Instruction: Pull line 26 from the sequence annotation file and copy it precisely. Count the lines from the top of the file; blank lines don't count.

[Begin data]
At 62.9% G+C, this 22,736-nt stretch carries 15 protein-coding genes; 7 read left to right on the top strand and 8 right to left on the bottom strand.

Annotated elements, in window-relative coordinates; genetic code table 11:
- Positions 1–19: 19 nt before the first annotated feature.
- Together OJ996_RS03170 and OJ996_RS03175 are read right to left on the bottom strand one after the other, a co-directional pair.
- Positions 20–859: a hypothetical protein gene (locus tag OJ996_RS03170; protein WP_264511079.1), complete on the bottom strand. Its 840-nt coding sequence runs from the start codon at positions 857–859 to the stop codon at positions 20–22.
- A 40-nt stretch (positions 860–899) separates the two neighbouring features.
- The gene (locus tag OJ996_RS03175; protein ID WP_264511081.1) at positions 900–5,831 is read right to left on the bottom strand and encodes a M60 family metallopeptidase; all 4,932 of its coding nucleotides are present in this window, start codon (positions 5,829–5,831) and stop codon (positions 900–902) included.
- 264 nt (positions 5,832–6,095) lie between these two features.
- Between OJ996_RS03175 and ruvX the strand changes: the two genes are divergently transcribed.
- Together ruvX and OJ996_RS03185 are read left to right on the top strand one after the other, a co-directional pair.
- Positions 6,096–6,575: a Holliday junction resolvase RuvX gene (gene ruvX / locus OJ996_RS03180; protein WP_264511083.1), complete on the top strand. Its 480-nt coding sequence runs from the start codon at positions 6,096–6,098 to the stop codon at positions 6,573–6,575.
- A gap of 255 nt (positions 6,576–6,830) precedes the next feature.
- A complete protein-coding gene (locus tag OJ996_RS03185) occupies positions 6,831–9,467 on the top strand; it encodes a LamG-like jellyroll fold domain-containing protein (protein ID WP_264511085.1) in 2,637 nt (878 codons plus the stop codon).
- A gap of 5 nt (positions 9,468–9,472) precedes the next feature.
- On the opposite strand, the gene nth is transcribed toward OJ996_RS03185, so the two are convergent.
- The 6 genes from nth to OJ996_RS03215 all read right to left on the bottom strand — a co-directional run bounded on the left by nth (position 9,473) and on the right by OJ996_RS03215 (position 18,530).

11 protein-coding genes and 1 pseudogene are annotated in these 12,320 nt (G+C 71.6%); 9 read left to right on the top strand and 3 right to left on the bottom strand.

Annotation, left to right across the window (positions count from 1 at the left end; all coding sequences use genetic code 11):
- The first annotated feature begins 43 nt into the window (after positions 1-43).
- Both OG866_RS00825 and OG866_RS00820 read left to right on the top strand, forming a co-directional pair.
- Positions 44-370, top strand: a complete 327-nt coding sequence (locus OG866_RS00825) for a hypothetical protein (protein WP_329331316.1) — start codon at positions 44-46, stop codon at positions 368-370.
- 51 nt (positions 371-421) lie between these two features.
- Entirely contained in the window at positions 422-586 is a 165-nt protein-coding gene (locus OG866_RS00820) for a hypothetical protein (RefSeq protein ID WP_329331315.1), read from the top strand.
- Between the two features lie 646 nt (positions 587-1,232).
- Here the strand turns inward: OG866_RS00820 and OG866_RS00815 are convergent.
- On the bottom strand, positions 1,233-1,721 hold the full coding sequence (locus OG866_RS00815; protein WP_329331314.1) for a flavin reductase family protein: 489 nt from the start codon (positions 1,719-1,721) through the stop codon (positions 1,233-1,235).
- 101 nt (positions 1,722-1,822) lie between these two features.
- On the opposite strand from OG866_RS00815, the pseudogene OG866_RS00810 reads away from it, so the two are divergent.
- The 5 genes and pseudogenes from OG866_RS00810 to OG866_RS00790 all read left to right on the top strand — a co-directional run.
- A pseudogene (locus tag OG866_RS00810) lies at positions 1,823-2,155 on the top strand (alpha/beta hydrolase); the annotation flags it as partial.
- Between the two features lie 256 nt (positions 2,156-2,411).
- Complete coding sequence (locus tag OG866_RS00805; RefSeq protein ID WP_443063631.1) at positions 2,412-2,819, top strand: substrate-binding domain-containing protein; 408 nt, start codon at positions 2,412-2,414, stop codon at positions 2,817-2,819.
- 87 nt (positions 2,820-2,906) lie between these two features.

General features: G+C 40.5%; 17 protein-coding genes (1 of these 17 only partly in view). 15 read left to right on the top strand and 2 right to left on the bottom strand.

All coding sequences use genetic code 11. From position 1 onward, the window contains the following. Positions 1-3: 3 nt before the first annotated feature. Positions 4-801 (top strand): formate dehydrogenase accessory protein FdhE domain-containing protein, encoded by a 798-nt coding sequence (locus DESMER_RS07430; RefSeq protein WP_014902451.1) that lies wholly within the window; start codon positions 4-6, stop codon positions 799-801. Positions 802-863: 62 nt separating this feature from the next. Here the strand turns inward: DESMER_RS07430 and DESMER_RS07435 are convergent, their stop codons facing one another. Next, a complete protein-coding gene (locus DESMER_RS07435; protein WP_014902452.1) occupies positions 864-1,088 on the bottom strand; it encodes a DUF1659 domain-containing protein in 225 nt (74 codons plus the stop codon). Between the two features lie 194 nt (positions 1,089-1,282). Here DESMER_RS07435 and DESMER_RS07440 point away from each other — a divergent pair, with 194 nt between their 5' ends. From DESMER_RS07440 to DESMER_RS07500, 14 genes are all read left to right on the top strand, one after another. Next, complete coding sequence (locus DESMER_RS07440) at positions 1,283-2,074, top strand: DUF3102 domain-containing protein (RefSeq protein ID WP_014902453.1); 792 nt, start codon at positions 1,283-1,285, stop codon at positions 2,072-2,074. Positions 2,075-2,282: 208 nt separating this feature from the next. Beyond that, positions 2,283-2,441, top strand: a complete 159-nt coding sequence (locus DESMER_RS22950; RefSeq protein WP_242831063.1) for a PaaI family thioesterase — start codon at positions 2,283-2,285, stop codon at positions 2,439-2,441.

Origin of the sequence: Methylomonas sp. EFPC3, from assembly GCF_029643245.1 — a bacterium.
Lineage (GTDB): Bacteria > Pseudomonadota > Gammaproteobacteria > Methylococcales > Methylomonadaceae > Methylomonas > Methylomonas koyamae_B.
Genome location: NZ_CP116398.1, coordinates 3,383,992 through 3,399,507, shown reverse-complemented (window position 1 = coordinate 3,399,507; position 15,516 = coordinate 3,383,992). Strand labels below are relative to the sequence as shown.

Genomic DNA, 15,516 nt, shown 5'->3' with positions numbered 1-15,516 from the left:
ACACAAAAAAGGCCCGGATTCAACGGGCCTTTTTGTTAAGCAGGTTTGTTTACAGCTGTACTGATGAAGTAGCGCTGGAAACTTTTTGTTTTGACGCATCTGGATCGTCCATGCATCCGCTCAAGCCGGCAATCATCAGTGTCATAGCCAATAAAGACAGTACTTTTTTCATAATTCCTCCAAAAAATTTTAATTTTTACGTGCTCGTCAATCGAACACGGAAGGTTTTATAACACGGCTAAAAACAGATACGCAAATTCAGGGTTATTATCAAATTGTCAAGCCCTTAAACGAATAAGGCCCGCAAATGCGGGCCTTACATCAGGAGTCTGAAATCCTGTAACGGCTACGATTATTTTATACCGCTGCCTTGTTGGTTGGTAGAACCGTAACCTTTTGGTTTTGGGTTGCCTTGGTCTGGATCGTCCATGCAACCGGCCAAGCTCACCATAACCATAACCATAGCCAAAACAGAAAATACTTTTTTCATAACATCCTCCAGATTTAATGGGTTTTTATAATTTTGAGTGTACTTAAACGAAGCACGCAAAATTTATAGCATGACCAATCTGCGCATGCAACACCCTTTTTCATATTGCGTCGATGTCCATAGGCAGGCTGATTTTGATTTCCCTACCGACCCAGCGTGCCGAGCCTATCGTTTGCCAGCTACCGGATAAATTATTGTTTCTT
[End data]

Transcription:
- On the bottom strand, positions 1,233-1,721 hold the full coding sequence (locus OG866_RS00815; protein WP_329331314.1) for a flavin reductase family protein: 489 nt from the start codon (positions 1,719-1,721) through the stop codon (positions 1,233-1,235).